Today California is holding a hearing on a bill that would require social networking websites to implement certain technologies and procedures to remove photo images upon notice from a user.
AB 632 would force a broad range of websites to establish mechanisms to remove photos, videos, and even caricature or satiric images of its users. As we know, many if not most online sites are incorporating some sort of social networking functionality. This bill would therefore encompass a number of community events, news, sports, and travel sites in addition to more commonly regarded social networking sites.
Apparently the bill’s sponsor is upset that people can right click on photos, and save them to their computer or email to friends. In addition to takedown mechanisms, she wants websites to disclose to users that uploaded photos may be copied by persons who view the image.
As we detailed in our NetChoice letter, the takedown component is most troubling. It would force thousands of websites to redesign their sites to encompass a number of considerations:
- A specific image must be readily identifiable on a specific page—this is a non-trivial exercise. Photos may be buried deeply in a user’s album containing thousands of other images, and URLs of particular pages often change.
- Sites must determine whether an image is actually of the particular user requesting removal. Otherwise, users could request removal of a number of photos that bear their likeness, but do not actually include them, for a number of political, religious, or abusive reasons. Yet, even trained experts have difficulty identifying persons in photos, as images are affected by lighting, clothing, and changes in hair style or makeup.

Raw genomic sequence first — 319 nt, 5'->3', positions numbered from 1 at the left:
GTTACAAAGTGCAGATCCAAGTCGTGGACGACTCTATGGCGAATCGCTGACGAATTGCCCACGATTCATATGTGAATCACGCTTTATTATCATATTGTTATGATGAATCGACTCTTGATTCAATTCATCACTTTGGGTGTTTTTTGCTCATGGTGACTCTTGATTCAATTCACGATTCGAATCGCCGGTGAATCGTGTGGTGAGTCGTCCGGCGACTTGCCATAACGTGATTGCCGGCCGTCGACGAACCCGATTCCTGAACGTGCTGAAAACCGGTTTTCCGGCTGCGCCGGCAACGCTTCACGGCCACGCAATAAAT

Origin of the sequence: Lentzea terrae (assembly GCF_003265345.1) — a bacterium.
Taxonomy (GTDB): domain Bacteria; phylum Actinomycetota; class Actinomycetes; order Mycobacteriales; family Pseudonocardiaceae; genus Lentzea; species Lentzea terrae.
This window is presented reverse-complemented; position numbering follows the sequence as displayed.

- Removal must respect copyright law. Websites would face potential lawsuits from copyright owners if removing their copyrighted images negatively impacted them.
- How to deal with group photos, where the user is just one of many people in the image?
The above considerations required by AB 632 place websites in an untenable position, since they would face potential liability for both removing and not removing images.
Furthermore, consider the freedom of speech implications. As more people use the Internet to communicate and engage in social networks, including legislators, policymakers, journalists, celebrities, and business leaders, it is important to provide greater protections for speech online. Yet, AB 632 has serious loopholes that provide an end-around the First Amendment:
- A legislator views certain photos as damaging to his chances for reelection, and demands them to be taken down.
- A celebrity does not like an unflattering image of her, and flags it for removal.
- A weblog engages in investigative journalism on local government corruption, posts photos associated with the story, but the local official demands takedown.
- A cartoonist sketches a satiric cartoon that includes the image of a CEO who wants it removed.
Social networking sites are not equipped to deal with the intricacies of the above situations, and our public figures would know this. As a result, society would be the real losers under the approach dictated by AB 632.
Instead, we suggest that a legislative approach focused on the harms of certain conduct, not a mandate on technology or business mechanisms. If an image is abusive or harassing, there may be better ways to update harassment and stalking statutes for electronic images so that law enforcement can effectively react. Moreover, the judiciary may need clearer guidance on how to deal with defamation law with regards to digital images.